spiny GMontzSpiny waterflea is one of the invasive species in this basin. Gary Montz / Minnesota Dept. of Natural ResourcesRusty crayfish, spiny waterflea, zebra mussels, purple loosestrife, rainbow smelt, narrow-leaved cattail are just a few of the over 15 aquatic/riparian species here in the Lake of the Woods and Rainy River area that have come from somewhere else, they are not native to this part of the world.

In the broad sense, invasive species have the potential to drastically change the ecosystem, aggressively out-competing native species, changing the quality of water and affecting the food web, threatening wildlife and woodlands and causing significant economic losses to forestry, agriculture, fisheries, and other industries affected by their impact. Reducing the spread of these invasives is everyone’s responsibility, but it’s of particular interest to a group of specialists from Minnesota, Ontario and Manitoba who meet regularly on this topic.

For several years now, invasive species specialists from the three jurisdictions have been gaining a better understanding of the invasives in our waters, where they are coming from, best prevention strategies and ways to encourage informed education and outreach. These folks are part of one of the subgroups of the larger International Multi-Agency Arrangement, a collaborative formed in 2009 to co-operate on ecosystem health issues in the basin, from water quality to erosion, to invasive species. One initial product this group is pursuing is a basin-specific query tool and web interface that combines the reported aquatic invasive species from Minnesota, Ontario and Manitoba into one platform. Users will be able to see which species have been reported in their part of the watershed, online and up to date. The group has also produced a point in time observation map as baseline information. This group is also working with the International Joint Commission to do a risk assessment for this basin – it’s important to know the species of greatest risk to this area in order to better focus our attention on prevention strategies specific to those species.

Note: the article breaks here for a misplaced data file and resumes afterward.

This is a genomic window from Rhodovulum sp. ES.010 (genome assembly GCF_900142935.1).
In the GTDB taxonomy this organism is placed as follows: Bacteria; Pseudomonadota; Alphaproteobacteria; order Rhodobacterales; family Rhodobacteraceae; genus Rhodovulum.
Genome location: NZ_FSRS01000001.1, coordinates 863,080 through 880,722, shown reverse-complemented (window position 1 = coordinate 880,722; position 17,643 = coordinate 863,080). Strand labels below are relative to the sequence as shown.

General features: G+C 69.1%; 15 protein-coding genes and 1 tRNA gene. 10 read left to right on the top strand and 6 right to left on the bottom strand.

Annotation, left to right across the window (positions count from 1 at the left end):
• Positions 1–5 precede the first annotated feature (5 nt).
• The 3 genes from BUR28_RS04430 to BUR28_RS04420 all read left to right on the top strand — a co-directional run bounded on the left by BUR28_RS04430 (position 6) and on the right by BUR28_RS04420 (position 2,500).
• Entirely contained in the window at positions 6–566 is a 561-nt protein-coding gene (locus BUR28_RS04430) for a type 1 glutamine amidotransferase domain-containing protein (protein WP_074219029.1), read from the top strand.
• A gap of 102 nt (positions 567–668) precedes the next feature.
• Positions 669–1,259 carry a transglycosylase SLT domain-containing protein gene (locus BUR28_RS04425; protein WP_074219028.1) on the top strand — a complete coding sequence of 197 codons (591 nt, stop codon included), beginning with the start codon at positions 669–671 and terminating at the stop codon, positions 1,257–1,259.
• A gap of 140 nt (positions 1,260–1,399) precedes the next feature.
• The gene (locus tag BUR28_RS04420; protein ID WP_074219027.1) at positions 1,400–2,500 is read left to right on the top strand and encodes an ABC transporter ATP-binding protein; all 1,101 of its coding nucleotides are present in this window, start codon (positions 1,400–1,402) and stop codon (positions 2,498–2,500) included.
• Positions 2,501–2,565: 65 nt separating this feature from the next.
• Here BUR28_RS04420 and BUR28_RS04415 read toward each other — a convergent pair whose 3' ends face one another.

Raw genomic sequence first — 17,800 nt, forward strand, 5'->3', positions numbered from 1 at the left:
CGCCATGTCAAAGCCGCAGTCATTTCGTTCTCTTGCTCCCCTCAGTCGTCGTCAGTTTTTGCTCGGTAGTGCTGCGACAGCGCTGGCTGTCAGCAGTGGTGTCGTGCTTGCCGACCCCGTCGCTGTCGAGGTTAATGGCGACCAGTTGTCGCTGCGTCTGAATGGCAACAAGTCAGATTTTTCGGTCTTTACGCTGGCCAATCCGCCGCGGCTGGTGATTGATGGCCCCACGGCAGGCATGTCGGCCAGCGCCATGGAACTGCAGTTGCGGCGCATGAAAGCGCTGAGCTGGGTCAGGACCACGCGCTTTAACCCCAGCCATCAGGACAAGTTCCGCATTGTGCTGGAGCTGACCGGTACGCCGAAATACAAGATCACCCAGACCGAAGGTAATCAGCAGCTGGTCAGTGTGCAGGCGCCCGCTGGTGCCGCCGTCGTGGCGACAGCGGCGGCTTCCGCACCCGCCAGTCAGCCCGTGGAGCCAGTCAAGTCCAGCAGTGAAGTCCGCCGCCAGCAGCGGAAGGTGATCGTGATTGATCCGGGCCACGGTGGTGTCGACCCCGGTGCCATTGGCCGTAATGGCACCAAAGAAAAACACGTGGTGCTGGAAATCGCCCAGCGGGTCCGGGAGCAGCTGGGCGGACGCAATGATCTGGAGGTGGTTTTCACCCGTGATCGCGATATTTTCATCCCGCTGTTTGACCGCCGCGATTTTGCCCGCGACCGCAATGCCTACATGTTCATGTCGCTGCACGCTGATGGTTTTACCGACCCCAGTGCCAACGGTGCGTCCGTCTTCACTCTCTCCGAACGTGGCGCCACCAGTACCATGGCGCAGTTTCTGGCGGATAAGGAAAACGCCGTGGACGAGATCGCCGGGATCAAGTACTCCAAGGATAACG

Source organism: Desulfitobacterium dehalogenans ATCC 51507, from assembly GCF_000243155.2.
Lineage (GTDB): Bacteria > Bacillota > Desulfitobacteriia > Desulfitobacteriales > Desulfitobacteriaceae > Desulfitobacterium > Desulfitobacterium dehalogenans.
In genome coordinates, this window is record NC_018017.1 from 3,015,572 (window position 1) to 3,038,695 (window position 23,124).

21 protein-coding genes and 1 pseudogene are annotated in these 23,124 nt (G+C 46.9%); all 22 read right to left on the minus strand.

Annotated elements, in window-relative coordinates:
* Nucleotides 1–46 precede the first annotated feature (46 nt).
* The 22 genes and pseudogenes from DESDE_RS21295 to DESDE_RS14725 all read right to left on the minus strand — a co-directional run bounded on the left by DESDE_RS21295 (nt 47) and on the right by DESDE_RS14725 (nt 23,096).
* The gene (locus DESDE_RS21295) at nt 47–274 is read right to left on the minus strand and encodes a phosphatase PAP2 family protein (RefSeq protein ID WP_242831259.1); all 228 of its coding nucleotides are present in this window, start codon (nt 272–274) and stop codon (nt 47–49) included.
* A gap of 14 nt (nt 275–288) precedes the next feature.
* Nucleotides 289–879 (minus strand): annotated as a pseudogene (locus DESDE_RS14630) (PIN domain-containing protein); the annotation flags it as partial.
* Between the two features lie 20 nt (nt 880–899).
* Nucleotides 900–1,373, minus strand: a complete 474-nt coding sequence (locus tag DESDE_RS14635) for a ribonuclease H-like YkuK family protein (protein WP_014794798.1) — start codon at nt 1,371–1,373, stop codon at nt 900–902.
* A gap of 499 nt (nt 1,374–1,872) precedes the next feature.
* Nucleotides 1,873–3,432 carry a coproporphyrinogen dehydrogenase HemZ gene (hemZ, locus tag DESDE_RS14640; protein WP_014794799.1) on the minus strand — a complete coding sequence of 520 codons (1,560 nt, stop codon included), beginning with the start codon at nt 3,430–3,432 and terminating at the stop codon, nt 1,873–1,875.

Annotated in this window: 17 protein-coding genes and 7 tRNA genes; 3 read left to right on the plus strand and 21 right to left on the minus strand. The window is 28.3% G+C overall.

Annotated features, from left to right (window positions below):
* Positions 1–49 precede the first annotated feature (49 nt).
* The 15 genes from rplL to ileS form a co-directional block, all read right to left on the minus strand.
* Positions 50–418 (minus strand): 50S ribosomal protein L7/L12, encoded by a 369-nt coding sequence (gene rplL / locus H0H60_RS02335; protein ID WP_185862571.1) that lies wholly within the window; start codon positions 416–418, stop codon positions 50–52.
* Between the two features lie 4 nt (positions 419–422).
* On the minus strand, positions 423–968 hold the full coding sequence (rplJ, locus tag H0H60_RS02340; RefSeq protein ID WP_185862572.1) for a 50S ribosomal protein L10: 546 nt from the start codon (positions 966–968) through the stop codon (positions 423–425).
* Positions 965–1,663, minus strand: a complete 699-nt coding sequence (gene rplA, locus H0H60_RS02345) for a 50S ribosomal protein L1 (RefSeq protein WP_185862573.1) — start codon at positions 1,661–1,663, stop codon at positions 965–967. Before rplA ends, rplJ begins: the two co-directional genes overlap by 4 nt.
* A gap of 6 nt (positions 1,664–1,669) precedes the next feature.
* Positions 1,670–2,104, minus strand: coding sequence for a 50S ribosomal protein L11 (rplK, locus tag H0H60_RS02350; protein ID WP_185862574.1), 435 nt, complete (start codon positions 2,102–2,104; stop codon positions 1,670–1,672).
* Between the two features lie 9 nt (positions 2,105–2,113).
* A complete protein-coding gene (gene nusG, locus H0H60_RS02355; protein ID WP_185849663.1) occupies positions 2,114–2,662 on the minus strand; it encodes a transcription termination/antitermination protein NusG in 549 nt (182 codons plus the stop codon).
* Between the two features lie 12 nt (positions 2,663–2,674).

As part of its communication plan, this group felt it was imperative to send out messaging via social media right around the time of the opening of walleye season this past spring. With the financial help and expertise of the Ontario Federation of Anglers and Hunters (OFAH), three posts went out in late April and early May on the impact of zebra mussels and spiny waterflea on walleye, zebra mussels in Lake of the Woods and the importance of prevention by practicing “Clean Drain Dry”.

Thanks to OFAH “boosting” the posts for us as well as partnering with pro fisherman, Jeff Gustafson, to share the posts, we managed to reach over 100,000 impressions throughout the entire basin, so getting the word out to a crowd reached a whole new level. We hope to do more of this through the summer – if you see the posts, please share (check the posts out on OFAH’s Facebook, Twitter and Instagram pages). And, more importantly, if you go out in your boat, no matter what the waterbody, remember to Clean, Drain, Dry your equipment and boat when you are done, to be sure you don’t give an invasive a free ride!

As someone who works very closely with this collaborative group, I would be happy to answer any questions you may have or direct you to the right expert. Feel free to email me at This email address is being protected from spambots. You need JavaScript enabled to view it..

This series is provided as part of the International Watershed Coordination Program of the Lake of the Woods Water Sustainability Foundation (www.lowwsf.com).

Kelli Saunders, M.Sc., is the International Watershed Coordinator with the Lake of the Woods Water Sustainability Foundation